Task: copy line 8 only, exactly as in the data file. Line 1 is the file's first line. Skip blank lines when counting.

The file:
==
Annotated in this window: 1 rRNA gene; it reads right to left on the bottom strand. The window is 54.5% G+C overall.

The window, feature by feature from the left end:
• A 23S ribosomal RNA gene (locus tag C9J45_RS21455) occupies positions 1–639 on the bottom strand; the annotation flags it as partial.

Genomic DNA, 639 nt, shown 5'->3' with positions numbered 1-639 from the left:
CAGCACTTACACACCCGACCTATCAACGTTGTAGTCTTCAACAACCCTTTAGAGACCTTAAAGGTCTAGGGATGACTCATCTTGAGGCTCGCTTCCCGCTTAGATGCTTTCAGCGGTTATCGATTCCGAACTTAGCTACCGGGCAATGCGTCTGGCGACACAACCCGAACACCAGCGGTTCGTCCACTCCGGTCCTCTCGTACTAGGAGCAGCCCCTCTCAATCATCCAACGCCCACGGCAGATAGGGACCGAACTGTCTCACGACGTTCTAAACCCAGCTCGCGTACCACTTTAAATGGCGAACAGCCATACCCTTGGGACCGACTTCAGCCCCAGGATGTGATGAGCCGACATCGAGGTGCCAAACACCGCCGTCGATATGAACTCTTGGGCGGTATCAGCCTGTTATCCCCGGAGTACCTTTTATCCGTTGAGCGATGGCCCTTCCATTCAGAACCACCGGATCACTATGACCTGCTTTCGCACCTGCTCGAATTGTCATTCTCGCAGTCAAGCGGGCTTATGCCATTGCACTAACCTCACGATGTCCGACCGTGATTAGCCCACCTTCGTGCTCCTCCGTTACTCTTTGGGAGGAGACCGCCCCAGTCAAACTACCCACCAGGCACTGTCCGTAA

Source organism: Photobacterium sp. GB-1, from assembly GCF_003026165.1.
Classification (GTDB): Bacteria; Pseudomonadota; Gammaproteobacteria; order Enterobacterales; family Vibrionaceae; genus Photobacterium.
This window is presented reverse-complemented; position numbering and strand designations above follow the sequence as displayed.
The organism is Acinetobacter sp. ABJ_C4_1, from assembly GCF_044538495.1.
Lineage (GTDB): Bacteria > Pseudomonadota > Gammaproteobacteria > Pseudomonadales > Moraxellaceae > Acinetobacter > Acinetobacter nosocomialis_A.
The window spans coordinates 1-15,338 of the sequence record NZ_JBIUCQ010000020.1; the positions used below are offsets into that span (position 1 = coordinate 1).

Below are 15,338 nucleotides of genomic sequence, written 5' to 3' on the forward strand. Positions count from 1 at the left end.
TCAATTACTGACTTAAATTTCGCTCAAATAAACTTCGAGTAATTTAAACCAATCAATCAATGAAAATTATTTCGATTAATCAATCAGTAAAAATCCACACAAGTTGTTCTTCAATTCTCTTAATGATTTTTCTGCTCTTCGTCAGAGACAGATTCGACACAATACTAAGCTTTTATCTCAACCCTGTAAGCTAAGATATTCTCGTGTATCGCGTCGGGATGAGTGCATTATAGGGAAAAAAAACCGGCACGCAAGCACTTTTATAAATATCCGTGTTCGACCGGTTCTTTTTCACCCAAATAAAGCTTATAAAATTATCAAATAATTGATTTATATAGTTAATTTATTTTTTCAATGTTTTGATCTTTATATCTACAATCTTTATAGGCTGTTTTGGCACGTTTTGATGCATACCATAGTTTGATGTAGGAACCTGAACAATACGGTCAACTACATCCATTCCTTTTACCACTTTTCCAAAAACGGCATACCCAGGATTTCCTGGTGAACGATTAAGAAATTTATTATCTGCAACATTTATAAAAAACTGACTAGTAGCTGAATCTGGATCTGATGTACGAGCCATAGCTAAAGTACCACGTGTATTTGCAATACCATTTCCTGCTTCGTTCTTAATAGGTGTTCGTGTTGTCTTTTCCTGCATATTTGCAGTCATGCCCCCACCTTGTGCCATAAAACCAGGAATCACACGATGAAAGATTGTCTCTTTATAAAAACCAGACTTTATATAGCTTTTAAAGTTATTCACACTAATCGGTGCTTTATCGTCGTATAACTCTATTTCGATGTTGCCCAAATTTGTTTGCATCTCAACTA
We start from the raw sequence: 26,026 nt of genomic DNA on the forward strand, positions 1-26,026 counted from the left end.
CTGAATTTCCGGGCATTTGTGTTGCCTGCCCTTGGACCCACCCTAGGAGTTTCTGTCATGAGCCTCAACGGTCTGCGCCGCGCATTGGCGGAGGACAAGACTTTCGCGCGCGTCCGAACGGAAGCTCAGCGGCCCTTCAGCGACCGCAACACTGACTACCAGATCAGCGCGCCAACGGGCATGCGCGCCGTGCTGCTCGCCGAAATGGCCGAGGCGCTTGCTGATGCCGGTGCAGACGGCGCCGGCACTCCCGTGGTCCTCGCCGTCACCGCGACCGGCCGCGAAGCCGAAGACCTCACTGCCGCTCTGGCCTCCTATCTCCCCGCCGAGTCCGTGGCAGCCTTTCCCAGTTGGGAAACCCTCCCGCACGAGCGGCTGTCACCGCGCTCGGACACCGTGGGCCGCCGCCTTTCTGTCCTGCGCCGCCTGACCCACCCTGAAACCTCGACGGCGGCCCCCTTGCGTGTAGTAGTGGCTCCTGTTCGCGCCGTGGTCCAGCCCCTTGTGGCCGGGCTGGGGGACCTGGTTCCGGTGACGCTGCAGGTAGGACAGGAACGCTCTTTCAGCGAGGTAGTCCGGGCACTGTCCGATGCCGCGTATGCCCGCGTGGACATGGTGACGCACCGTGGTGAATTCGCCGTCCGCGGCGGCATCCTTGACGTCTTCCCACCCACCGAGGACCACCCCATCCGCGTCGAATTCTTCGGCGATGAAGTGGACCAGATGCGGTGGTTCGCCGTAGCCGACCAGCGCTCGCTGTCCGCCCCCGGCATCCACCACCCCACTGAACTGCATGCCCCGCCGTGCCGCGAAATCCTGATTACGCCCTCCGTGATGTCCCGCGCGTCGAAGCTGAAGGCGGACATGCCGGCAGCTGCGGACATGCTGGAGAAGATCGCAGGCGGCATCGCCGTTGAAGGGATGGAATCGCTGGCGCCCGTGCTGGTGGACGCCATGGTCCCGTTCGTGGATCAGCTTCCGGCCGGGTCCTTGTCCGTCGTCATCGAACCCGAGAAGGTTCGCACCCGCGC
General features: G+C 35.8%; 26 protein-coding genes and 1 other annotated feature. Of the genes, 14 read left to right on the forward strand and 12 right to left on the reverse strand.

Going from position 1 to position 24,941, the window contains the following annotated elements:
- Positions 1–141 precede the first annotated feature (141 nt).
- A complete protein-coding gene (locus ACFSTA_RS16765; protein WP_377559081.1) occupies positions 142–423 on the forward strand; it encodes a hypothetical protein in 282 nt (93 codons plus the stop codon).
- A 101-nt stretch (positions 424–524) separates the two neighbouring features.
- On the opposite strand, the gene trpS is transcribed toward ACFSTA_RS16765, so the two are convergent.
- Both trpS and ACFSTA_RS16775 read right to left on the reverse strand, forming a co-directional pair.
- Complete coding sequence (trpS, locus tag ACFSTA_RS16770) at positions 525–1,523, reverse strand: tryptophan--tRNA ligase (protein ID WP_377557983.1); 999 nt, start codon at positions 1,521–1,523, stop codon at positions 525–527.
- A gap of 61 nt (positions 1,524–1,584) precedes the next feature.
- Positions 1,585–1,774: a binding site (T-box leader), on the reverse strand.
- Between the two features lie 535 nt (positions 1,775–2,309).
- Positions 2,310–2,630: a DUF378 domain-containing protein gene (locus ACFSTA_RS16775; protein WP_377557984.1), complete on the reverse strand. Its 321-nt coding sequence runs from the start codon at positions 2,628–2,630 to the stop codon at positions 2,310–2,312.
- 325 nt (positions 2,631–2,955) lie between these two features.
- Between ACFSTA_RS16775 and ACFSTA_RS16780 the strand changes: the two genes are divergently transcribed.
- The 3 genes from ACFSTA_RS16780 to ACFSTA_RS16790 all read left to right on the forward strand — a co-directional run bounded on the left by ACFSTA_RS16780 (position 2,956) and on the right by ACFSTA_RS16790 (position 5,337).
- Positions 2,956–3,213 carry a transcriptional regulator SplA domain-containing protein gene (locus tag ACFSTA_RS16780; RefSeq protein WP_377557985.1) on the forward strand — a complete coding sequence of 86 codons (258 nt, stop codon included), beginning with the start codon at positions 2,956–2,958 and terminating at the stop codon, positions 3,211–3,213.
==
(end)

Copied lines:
This window is presented reverse-complemented; position numbering and strand designations above follow the sequence as displayed.